Pandit Ram Narayan was born in 1927 in Rajasthan, the fifth generation of a family of musicians. At the age of seven he began formal training on the sarangi, a bowed string instrument traditionally played to accompany singers. Narayan was the first to perform the sarangi as a solo instrument; initially meeting with a less than enthusiastic reception, he persevered, adapting the sarangi and bow to meet his own demands as a soloist. After several years of experimentation and public performance, he became an overnight sensation in 1957, and an acknowledged master of Indian art music. This recording of the Raga Puria-Kalyan presents him in top form.
The alap is provided in a rendering that is difficult to describe without seeming to contradict oneself: it is somehow both dry and sinuous, lyrical and astringent, sensuous and tough, approaching in some sections the feeling one might find in the music of Alban Berg or the late quartets of Dmitri Shostakovich, although worlds away in history and intent. This is, in all actuality, a recording that will be easy to digest for those used to the demands of the twentieth-century avant-garde, particularly as it has manifested in chamber music – it has that same intimacy, the same sense of a good talk with a close, hard-nosed friend ranging over potent and challenging ideas. Narayan’s performance of this section is sensitive, thoughtful, tremendously absorbing, and in places achingly beautiful. Although it is nearly twenty-five minutes in duration, this listener, at least, never lost interest.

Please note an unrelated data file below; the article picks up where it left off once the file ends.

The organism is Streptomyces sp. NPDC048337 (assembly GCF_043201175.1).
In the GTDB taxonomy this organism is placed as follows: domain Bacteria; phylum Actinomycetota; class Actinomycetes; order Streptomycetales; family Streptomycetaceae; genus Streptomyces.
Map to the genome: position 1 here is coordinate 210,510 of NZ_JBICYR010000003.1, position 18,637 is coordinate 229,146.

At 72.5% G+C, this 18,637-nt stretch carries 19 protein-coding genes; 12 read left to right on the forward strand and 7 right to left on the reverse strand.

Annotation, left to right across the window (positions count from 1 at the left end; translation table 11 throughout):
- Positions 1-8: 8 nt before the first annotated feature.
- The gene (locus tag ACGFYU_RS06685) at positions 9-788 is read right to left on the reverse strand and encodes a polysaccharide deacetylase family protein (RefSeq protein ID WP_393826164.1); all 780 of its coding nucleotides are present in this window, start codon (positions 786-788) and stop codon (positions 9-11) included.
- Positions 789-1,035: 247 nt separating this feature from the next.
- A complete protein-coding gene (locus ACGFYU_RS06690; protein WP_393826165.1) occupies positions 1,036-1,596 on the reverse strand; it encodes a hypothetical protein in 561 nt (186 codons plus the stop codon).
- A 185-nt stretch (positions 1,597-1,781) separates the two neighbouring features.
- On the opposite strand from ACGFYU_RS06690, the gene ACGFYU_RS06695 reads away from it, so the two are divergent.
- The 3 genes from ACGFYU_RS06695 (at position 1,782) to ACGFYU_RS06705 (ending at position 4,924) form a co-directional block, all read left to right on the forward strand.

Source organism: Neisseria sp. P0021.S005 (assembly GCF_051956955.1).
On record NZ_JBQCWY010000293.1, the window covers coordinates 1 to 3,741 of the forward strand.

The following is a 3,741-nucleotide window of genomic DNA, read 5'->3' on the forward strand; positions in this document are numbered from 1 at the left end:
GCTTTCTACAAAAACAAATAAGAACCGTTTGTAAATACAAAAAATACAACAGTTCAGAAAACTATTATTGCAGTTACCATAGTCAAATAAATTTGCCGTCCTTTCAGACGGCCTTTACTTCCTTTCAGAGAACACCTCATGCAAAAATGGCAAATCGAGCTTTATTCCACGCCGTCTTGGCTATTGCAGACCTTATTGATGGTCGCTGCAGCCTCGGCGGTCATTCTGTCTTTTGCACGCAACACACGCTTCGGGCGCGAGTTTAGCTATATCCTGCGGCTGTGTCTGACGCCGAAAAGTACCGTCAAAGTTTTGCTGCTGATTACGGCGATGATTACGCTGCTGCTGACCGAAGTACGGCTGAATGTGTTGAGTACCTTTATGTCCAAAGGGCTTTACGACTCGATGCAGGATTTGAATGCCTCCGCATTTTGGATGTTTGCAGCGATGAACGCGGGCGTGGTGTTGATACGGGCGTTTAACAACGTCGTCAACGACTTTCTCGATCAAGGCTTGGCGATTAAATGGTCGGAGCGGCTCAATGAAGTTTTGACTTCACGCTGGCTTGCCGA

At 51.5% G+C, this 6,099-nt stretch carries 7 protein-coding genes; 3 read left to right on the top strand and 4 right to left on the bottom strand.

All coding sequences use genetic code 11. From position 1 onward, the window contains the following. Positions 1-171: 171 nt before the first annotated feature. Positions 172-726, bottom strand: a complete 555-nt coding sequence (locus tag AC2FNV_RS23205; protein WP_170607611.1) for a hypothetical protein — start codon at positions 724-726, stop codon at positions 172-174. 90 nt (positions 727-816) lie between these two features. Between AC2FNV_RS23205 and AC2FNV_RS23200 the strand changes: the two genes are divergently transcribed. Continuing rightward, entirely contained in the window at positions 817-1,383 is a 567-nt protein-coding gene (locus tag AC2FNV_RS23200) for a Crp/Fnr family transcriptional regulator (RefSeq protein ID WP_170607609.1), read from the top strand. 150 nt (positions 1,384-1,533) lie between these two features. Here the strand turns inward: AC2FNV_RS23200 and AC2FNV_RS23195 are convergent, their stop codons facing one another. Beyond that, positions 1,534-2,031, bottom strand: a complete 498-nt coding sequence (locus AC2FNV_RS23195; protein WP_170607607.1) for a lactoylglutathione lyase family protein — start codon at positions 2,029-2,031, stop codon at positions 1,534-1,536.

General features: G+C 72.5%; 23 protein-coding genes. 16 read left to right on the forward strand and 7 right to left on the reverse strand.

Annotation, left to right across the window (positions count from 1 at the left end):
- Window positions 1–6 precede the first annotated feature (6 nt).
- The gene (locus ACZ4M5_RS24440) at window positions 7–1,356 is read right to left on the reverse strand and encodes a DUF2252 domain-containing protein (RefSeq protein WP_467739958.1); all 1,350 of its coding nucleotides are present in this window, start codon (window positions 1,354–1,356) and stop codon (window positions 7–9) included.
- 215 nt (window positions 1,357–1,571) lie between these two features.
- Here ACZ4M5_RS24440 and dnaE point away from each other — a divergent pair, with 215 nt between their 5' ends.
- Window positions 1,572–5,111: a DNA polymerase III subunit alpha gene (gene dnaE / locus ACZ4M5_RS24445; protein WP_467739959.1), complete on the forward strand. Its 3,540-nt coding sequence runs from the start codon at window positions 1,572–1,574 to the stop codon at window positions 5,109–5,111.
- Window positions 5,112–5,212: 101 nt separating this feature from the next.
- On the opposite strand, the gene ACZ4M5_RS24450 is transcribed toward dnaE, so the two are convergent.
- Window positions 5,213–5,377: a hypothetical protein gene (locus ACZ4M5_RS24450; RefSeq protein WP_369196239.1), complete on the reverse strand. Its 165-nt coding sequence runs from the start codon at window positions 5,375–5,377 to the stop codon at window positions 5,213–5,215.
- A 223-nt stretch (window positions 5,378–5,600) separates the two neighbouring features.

After the alap, the gat in vilambit teental provides a few moments of transition before the listener is sucked into Narayan’s variations over the complex rhythms provided by Suresh Talwalker on tabla and Hans Isgren on tamboura. This section, however, does not quite go all the way, brushing intensity and then drifting back to a state that seems like a cat at rest – relaxed but alert, and ready for anything. The Gat in drut Teental picks up the tempo and the intensity – this is where the “anything” happens. I can only describe Narayan’s reading of this as a series of spectacular, rippling glissandi over a complex, shifting rhythm that seems to know no limits. Coming after the long, low-key intricacies of the alap and vilambit Teental, it’s really breathtaking.
If there is going to be a bridge between Eastern and Western music, this is a good candidate. It’s a tremendously absorbing disc, recorded by an influential master at the top of his form, that somehow closes the gap between two very different traditions without ever sacrificing purity or intelligibility. It is just awesome.
(Amigo Musik, 1999)